Relationships are a tricky thing, aren’t they? Not only do we need to be comfortable with our own perception and ideals of the world, but then we need to navigate and understand (though not necessarily be comfortable with) someone else’s. And our perception can be made up of so many different things – our memories, experiences, beliefs, values, attitudes, inherent biological make up (the latest studies showing that this can only account for 30%, so don’t go using that as an excuse toooooo much ;-))
Along with our perception come expectations. It is only natural that our values – the parameters to which we benchmark right and wrong – and our beliefs from and our memories of relationships modelled before us, shape our expectations of how another is to interact, communicate and operate in conjunction with us and the world.
Expectations – great ones – can get us into trouble. Yes we are supposed to have a bar for how we are to be treated – but what happens when we set the bar too high? Are the people around us consistently failing to meet our expectations or are we failing them by being unreachable and untouchable? Will they ever be good enough, smart enough, organised enough, witty enough, quiet enough, humble enough or [insert preferred preference here] enough?
The GREAT thing about expectations is that they can be changed. We can’t control others, but we can control ourselves. See, those values and those beliefs which make up our perception can allllll be changed, modified, tweaked. And a simple way to start is by asking yourself, if I was in their shoes, would I want to be judged by this standard? Sometimes it will be a yes. Sometimes it will be a hell no.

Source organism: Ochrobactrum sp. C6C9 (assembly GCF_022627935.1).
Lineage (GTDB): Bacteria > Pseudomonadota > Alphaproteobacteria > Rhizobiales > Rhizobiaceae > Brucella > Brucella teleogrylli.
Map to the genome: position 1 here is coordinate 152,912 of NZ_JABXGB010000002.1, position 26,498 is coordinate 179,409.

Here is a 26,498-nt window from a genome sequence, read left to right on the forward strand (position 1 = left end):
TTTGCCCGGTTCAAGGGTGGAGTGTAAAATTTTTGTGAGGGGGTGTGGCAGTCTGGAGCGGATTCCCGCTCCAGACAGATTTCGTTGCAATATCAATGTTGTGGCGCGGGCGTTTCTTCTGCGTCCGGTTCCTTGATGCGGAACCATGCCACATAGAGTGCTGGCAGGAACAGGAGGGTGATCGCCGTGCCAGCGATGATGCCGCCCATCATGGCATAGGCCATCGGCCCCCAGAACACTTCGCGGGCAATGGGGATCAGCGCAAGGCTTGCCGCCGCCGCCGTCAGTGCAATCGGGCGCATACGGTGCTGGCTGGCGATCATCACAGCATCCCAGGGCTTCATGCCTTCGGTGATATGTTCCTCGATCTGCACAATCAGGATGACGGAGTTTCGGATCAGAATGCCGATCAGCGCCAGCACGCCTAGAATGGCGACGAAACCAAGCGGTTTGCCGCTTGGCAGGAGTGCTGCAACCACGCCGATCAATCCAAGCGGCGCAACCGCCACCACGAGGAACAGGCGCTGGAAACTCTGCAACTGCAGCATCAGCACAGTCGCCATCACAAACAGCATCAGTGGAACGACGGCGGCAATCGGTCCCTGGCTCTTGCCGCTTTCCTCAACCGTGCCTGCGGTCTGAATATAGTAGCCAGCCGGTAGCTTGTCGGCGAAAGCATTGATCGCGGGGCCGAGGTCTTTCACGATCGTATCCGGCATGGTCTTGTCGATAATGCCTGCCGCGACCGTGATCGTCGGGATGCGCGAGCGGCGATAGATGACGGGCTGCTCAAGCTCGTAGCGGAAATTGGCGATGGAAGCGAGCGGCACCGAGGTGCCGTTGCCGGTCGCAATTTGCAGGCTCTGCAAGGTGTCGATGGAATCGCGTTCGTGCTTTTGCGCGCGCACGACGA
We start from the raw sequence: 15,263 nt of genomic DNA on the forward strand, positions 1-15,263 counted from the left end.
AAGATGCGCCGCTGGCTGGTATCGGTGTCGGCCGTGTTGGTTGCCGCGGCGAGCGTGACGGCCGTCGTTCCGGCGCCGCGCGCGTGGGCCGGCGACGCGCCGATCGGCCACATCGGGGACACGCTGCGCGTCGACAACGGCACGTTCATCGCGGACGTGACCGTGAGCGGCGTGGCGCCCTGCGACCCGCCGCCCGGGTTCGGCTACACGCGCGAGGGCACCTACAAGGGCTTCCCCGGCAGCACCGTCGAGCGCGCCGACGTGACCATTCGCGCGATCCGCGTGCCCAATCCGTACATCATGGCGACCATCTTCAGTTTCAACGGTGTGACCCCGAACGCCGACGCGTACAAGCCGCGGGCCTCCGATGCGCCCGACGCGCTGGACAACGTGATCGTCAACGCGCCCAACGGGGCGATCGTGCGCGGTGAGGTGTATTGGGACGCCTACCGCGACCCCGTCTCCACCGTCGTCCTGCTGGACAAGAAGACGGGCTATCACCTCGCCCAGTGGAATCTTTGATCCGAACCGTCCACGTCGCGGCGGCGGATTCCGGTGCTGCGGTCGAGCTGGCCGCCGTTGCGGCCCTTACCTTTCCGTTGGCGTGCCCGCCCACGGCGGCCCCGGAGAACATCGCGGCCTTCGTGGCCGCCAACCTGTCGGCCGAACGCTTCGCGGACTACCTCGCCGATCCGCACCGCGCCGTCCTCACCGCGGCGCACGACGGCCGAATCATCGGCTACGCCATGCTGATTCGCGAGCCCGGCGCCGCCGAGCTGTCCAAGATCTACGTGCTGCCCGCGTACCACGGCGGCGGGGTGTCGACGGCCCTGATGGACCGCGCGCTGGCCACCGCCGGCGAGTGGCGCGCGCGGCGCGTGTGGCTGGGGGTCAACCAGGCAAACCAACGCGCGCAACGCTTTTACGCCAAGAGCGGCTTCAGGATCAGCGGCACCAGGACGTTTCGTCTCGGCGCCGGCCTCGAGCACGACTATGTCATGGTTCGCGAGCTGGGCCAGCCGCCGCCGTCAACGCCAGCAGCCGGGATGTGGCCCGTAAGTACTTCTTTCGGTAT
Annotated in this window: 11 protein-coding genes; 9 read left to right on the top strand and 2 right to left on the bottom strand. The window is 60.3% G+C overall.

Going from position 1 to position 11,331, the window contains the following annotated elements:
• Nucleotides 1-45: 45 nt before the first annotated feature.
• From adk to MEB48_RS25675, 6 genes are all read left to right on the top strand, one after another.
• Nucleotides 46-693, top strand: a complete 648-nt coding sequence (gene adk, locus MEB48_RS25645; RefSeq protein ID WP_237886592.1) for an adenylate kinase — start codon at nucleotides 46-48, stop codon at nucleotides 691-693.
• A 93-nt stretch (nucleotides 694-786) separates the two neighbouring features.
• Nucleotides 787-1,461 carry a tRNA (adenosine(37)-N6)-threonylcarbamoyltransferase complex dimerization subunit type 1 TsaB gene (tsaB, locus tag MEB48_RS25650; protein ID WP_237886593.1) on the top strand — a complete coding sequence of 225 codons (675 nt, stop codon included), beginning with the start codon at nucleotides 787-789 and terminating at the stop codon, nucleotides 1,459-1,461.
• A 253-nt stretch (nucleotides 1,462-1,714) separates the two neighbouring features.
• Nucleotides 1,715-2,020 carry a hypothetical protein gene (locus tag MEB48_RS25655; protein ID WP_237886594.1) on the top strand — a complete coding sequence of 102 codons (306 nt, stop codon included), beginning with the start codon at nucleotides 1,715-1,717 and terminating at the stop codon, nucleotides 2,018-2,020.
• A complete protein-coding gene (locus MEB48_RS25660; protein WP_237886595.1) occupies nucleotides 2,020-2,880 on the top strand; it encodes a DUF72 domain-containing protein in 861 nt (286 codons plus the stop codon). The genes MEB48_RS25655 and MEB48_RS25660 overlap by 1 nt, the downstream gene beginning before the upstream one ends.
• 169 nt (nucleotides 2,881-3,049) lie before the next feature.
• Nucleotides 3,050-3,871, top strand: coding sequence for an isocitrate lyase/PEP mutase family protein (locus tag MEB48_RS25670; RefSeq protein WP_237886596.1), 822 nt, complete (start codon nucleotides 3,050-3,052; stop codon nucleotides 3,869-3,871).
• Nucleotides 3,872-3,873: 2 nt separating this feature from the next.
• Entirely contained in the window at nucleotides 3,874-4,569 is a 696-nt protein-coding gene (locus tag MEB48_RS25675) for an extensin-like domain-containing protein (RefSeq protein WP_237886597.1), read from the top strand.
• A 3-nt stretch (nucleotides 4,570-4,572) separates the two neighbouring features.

When it’s a hell no then we really need to face a reality – if we’re judging others to this standard, how hard are we judging ourselves? I guarantee you that if you’re incredibly hard on yourself, you will be undoubtedly, unduly hard on another.
And don’t you deserve to take it a bit easier on yourself?
Here’s a few simple steps to help relax the dogmatic assumptions on others and therefore yourself;
Remove the word MUST from your vocabulary. For example, for you to spend time with me you MUST have your toes painted. All the time. Every time.
(What if one of them has a chip in it??? Do you miss out on the value of my company then for chip?)
Remove the amount of conditions. For example, you would have heard of “the list”, right? You know the one – where you list all the qualities you’d like in a man or woman that you’re going to marry/spend the rest of your life with? Some people have three pages. (That was not me at one point in time ;-)) Pare this back to three non- negotiables. What are the three things that you absolutely can’t do without? Now imagine all the other possibilities you will allow in with just these three.
Look for the beauty and divinity in someone, instead of their short comings. So someone might have p*ssed you off. Do they p*ss you off all the time? What are the things they have done outside of this moment that are wonderful? Focus on those. Become fixated on the good things instead of the bad. We tend to hang on so tightly to the b/s. Stop. Right now. Look at the good. (And whilst you’re at it, can you do the same for yourself? That would uber cool. Thanks ;-))
How are you adjusting your great expectations today? We’d love to hear from you in the comments below.
PS. If you like what I have to say or think someone else could benefit from this humble little blurb, feel free to ‘like it’ or ‘share it’